Woman Says Humiliation Shut Her Up Over Weinstein’s Assault ap entertainment

LOS ANGELES (AP) — A massage therapist testified Wednesday that the humiliation and embarrassment she felt at allowing herself to repeatedly be alone with Harvey Weinstein after he sexually assaulted her kept her silent about it for years.

The woman testified that in 2010, when she was 28, after briefly meeting Weinstein through a friend, she was hired to go to his Beverly Hills hotel room to give him a massage.

He broke the appointment after about 40 minutes, and while she was in the bathroom washing her hands, Weinstein walked in, blocked the door, and began masturbating in front of her.

“I said, ‘What are you doing?'” the woman recalled while taking the stand at the 70-year-old former film magnate’s trial in Los Angeles. “That’s not appropriate! Can you please go back to the other room and get dressed?”

She started crying as she said, “I was scared. I thought I was about to be raped.”

She said Weinstein blocked the door, then pushed her against a wall and fondled her breasts before she was done.

“I was shocked. I felt frozen, I felt paralyzed. I tried to understand,” she said.

The woman being led into court by Jane Doe was the second of five women accused of sexual assault by Weinstein to make a stand at his trial.

The Associated Press does not typically credit people who say they have been sexually abused.

The woman said Weinstein repeatedly called and texted her after the incident.

A month or so later, she reluctantly agreed to see him again, with assurances that there would be no sexual contact. But Weinstein opened his robe and exposed himself to him during this massage, she testified.

She saw Weinstein again later only to work on an injured foot, but once she was done he started masturbating in front of her again.

She refused to take any money, she said, and cried as she said she was “disgusted. Disgusted that this just happened to me and I just stood there.”

“That’s one of the reasons I didn’t want to come forward,” she said, “because it’s embarrassing.”

She said she saw Weinstein again a few months later when she introduced him to a friend who was publishing an illustrated book about Los Angeles. She thought she could avoid being alone with him, but Weinstein asked to speak to her alone, he started masturbating again, walked up to her and grabbed her breasts again.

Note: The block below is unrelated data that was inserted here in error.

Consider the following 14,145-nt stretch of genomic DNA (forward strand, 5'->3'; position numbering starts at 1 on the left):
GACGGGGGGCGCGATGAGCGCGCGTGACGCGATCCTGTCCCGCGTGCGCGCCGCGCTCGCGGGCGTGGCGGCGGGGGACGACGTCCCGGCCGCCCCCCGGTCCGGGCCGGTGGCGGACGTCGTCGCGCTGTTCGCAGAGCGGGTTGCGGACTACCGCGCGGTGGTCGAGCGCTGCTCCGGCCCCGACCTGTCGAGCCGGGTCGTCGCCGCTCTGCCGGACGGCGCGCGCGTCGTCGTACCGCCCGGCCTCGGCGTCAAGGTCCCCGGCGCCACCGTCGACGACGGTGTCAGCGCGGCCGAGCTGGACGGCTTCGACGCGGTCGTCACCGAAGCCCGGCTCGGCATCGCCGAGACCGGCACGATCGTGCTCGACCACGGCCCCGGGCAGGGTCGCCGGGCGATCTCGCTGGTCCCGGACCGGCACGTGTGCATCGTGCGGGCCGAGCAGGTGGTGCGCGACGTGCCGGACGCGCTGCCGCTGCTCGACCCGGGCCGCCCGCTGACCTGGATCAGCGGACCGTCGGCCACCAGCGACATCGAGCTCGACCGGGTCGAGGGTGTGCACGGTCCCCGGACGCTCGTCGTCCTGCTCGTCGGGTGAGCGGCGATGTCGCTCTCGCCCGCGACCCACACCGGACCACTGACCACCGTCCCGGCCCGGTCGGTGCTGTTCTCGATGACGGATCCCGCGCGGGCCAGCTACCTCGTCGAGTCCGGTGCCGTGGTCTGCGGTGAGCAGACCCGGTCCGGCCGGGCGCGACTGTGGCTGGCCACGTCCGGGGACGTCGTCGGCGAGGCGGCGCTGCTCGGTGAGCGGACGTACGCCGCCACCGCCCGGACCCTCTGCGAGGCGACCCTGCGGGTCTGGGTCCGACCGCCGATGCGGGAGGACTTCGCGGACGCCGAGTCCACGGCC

“This time I screamed.” She said.

When asked why she didn’t go to the police, she said, “I was humiliated, I was scared.”

“I work with high-end clients who trust me,” she said. “If I had made it public that I was sexually assaulted by Harvey Weinstein and I hadn’t won, I wouldn’t have been able to work with high profile clients and that’s all I work with.”

When she finally went to the police years later, she only told her about the first incident. She was slow to reveal the others in interviews with authorities and in testimony before the grand jury that indicted Weinstein.

He faces one charge of sexual assault against the woman and faces a total of 11 rapes and sexual assaults in California. He is serving a 23-year sentence based on a New York conviction.

Weinstein has pleaded not guilty and has denied engaging in non-consensual sex.

The woman’s willingness to see Weinstein again after the initial alleged attack will likely be the focus of her cross-examination Thursday by his defense attorneys.

She said the first person she told about the attack was actor Mel Gibson, one of her clients and a friend. He is scheduled to testify later in the trial.

The issue inevitably arose when she was giving Gibson a massage and the actor-director brought up a film he might be working on with Weinstein.

“I went into shock and started crying,” she said. “He was the first person I finally spoke to about what happened. I told him he had sexually abused me, but I didn’t want to go into all the details, I was embarrassed and humiliated.”


Follow AP Entertainment writer Andrew Dalton on Twitter: twitter.com/andyjamesdalton


For more information on Harvey Weinstein’s trial, visit: https://apnews.com/hub/harvey-weinstein

Copyright 2022 The Associated Press. All rights reserved. This material may not be published, broadcast, transcribed or redistributed without permission.



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